The adventures of M.L.'s are innumerable. M.L.'s are officered and manned by the new civilian navy, which consists of every trade and profession: yachtsmen, barristers, solicitors, fishmongers, greengrocers, engineers, merchant seamen, fishermen, and at least one parson, C. of E. Akin to the M.L.'s are the coastal motor boats (C.M.B.), of higher speed. Something has been told, but only in outline, of the magnificent service performed by these craft at the closing of the ports of Zeebrugge and Ostend, which also was an operation of submarine warfare.
The lieutenant in command of one of them was ordered to take the last men off H.M.S. Vindictive, after she was sunk across Ostend Harbor. The boat was lying alongside, on the side of Vindictive farthest from the shore, and was therefore screened by Vindictive's hull from the fire of the shore batteries. The lieutenant, searched the whole ship. Shells were bursting between decks, and he was wounded in the leg. Finding no one, he returned to his boat and shoved off. But not yet was duty done. For, amid the roar of the cannonade, he thought he heard cries for help. He returned, once more went all over the ship, which was still under heavy fire, and once more shoved off. But not yet was duty satisfied. For again he heard cries, and again he put back. Now it seemed to him the calls came from the other side of Vindictive; and he steered round her stern, right into the fire of the shore batteries. There he found two men, clinging to a boat, which hung by her bow from the forward fall. As she was being lowered, the after fall had been cut by a shell. The lieutenant took the men on board, went about, and cleared the harbor at last. He was hit again, this time in the hand, one of the most painful among wounds, but he continued to con his boat until he came to a destroyer and the danger was past. His one fear was lest he should be wounded in his sound leg, when he would have been obliged to turn over his command.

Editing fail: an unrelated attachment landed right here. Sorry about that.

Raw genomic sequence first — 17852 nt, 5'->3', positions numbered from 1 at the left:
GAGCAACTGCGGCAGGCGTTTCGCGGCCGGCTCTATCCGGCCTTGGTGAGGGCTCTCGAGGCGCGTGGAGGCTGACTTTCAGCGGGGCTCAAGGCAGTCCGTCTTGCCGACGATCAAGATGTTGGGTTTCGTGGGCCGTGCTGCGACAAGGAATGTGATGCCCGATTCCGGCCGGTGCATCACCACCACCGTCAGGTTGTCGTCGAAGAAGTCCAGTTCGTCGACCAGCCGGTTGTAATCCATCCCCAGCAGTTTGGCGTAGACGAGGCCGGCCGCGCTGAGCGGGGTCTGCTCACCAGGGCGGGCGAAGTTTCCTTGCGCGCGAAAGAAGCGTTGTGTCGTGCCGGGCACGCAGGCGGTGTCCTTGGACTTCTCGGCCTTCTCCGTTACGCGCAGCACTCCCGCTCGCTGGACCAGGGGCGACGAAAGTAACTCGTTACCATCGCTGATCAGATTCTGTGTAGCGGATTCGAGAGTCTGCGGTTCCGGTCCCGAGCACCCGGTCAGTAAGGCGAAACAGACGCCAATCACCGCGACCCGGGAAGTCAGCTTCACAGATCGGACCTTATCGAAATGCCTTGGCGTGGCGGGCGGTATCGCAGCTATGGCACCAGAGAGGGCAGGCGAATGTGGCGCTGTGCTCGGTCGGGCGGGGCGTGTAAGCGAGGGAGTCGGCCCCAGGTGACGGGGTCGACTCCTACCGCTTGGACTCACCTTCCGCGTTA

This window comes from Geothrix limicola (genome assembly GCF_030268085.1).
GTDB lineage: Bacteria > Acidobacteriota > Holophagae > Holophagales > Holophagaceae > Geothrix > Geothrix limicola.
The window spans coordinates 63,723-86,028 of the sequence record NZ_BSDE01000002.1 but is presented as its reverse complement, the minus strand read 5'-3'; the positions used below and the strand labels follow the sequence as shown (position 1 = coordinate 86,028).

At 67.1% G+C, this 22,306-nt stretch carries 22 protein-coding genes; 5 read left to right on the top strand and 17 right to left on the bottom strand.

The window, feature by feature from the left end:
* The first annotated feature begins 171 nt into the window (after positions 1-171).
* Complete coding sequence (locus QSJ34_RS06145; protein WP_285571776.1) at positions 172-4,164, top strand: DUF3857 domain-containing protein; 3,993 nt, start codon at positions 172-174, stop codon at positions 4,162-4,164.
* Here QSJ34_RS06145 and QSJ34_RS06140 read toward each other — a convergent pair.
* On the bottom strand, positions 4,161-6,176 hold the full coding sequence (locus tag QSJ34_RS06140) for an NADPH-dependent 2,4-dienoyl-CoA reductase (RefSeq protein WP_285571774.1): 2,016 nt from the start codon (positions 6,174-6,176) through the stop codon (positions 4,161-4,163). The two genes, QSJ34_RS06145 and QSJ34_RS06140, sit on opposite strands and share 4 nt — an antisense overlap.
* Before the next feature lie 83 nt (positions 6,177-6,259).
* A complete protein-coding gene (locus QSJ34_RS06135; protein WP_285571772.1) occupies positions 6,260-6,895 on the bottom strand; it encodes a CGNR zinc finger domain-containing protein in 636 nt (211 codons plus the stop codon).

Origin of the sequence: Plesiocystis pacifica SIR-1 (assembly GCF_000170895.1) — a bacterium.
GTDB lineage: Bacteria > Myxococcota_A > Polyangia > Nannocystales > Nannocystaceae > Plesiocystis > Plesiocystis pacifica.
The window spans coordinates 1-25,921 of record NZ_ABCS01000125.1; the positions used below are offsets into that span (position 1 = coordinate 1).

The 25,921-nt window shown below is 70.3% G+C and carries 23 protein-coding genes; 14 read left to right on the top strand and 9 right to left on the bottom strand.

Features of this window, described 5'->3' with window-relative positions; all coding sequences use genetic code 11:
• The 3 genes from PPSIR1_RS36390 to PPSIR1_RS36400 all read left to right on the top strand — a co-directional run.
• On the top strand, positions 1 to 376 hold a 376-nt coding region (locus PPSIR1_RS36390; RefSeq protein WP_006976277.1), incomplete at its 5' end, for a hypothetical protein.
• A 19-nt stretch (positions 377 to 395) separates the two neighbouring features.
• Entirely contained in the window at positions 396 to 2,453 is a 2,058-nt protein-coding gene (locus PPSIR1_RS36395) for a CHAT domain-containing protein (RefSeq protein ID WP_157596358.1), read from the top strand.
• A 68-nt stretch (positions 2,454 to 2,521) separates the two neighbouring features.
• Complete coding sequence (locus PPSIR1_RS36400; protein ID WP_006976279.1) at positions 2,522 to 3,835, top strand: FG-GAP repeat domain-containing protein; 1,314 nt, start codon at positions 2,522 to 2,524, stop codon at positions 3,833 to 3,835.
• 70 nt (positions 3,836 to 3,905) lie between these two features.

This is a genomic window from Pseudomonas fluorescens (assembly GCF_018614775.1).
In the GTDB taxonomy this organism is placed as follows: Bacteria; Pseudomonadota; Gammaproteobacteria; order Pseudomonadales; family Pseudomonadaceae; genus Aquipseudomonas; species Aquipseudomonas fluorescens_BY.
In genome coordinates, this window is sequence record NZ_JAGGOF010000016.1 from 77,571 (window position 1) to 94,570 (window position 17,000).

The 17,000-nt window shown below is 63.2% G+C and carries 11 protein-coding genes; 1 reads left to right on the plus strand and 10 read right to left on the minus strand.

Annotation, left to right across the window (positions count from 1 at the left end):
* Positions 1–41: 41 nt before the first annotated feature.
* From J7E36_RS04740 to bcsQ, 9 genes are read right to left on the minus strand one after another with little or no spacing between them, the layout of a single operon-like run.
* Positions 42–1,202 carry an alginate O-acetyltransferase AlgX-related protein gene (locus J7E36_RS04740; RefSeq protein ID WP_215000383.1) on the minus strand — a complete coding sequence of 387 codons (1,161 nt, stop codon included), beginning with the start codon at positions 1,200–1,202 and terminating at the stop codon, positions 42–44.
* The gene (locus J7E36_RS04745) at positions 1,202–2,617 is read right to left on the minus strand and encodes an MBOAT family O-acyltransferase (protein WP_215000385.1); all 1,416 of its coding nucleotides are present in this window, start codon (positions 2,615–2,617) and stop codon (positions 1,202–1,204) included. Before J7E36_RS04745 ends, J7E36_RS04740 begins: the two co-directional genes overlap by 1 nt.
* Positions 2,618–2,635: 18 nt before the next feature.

With the aircraft work the destroyers, and with the destroyers the trawlers and the motor craft, and other patrol vessels. And the submarine is also hunting the submarine.
Upon a night, submarine ——— sighted a small submarine right ahead, which looked like a British vessel. The two exchanged challenges, and then from the strange submarine came a hail in the German tongue, as she turned away. That settled it. The British submarine pursued the German, manoeuvring for a torpedo attack. The German fired a star shell, opened fire with rifles and repeating pistols at 400 yards range, and then dived. The British submarine fired a torpedo. It must have missed, for a minute afterwards the periscope of the enemy appeared about fifty yards off the port bow of the British submarine. She opened fire, and altered course to ram. She passed right over the enemy, who subsequently escaped.